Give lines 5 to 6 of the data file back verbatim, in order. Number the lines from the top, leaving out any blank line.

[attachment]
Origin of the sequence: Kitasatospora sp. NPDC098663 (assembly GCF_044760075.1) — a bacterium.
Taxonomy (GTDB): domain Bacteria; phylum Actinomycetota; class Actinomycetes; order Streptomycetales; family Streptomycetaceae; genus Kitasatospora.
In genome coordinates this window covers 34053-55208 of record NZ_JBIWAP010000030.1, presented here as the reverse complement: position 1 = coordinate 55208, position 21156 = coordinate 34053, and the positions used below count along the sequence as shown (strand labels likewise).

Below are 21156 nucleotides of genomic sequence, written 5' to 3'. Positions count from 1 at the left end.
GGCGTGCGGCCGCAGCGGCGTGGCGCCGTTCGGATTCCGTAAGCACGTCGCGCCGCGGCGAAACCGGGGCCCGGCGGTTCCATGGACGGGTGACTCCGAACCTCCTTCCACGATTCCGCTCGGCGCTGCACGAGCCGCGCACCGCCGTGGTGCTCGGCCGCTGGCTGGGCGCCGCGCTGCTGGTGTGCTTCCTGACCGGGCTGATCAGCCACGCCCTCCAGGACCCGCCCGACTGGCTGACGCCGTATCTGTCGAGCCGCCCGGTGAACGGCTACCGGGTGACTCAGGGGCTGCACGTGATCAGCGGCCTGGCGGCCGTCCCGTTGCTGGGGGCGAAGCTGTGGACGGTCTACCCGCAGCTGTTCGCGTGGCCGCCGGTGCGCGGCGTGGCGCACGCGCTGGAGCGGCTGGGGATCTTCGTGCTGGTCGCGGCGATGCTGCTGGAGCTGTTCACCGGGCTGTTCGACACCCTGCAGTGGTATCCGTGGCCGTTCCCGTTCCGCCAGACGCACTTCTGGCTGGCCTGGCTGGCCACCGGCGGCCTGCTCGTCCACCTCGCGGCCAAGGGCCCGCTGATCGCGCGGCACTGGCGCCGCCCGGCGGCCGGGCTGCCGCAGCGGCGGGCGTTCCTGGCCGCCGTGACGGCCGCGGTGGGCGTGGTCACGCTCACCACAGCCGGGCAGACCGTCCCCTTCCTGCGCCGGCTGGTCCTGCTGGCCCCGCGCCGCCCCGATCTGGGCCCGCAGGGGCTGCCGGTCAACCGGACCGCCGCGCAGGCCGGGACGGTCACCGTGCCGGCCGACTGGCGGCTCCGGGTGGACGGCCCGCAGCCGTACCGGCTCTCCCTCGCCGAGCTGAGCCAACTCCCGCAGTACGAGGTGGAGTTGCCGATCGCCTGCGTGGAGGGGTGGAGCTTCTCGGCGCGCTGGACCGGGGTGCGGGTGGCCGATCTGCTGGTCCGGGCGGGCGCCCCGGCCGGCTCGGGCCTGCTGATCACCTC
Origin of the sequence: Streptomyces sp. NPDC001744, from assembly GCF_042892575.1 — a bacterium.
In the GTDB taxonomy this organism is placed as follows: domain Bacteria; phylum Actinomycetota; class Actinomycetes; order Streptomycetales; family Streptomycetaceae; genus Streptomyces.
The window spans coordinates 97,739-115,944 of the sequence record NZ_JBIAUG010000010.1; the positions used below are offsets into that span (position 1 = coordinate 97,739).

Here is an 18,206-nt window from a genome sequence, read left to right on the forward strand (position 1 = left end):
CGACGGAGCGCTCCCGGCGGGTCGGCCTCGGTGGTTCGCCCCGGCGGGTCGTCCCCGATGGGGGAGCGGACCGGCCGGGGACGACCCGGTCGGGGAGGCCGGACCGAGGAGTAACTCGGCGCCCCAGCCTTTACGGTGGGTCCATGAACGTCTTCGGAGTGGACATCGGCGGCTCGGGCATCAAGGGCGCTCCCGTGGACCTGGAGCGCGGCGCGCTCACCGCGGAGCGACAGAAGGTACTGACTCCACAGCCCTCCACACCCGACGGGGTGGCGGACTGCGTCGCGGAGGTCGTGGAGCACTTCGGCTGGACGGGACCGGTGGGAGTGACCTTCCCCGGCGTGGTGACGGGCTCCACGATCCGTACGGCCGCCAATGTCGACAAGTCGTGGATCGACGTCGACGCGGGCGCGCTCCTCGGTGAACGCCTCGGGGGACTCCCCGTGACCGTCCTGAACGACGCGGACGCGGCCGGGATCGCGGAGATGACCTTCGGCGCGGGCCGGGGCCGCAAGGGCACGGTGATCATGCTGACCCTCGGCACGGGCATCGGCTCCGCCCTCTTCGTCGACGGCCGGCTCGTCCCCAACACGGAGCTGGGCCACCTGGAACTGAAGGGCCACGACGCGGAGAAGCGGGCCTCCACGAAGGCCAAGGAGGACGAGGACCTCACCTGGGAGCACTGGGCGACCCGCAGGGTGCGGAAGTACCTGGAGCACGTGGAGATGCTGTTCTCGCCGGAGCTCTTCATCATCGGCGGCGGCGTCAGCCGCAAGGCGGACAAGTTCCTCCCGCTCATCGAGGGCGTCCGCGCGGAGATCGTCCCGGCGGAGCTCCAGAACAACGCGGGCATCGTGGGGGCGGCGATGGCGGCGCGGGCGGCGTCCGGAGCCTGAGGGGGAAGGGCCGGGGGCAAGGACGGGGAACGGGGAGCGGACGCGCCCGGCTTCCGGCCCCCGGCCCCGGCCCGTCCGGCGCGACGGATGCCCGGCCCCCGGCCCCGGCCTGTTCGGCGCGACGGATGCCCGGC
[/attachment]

GGCGTGCGGCCGCAGCGGCGTGGCGCCGTTCGGATTCCGTAAGCACGTCGCGCCGCGGCGAAACCGGGGCCCGGCGGTTCCATGGACGGGTGACTCCGAACCTCCTTCCACGATTCCGCTCGGCGCTGCACGAGCCGCGCACCGCCGTGGTGCTCGGCCGCTGGCTGGGCGCCGCGCTGCTGGTGTGCTTCCTGACCGGGCTGATCAGCCACGCCCTCCAGGACCCGCCCGACTGGCTGACGCCGTATCTGTCGAGCCGCCCGGTGAACGGCTACCGGGTGACTCAGGGGCTGCACGTGATCAGCGGCCTGGCGGCCGTCCCGTTGCTGGGGGCGAAGCTGTGGACGGTCTACCCGCAGCTGTTCGCGTGGCCGCCGGTGCGCGGCGTGGCGCACGCGCTGGAGCGGCTGGGGATCTTCGTGCTGGTCGCGGCGATGCTGCTGGAGCTGTTCACCGGGCTGTTCGACACCCTGCAGTGGTATCCGTGGCCGTTCCCGTTCCGCCAGACGCACTTCTGGCTGGCCTGGCTGGCCACCGGCGGCCTGCTCGTCCACCTCGCGGCCAAGGGCCCGCTGATCGCGCGGCACTGGCGCCGCCCGGCGGCCGGGCTGCCGCAGCGGCGGGCGTTCCTGGCCGCCGTGACGGCCGCGGTGGGCGTGGTCACGCTCACCACAGCCGGGCAGACCGTCCCCTTCCTGCGCCGGCTGGTCCTGCTGGCCCCGCGCCGCCCCGATCTGGGCCCGCAGGGGCTGCCGGTCAACCGGACCGCCGCGCAGGCCGGGACGGTCACCGTGCCGGCCGACTGGCGGCTCCGGGTGGACGGCCCGCAGCCGTACCGGCTCTCCCTCGCCGAGCTGAGCCAACTCCCGCAGTACGAGGTGGAGTTGCCGATCGCCTGCGTGGAGGGGTGGAGCTTCTCGGCGCGCTGGACCGGGGTGCGGGTGGCCGATCTGCTGGTCCGGGCGGGCGCCCCGGCCGGCTCGGGCCTGCTGATCACCTC
Origin of the sequence: Streptomyces sp. NPDC001744, from assembly GCF_042892575.1 — a bacterium.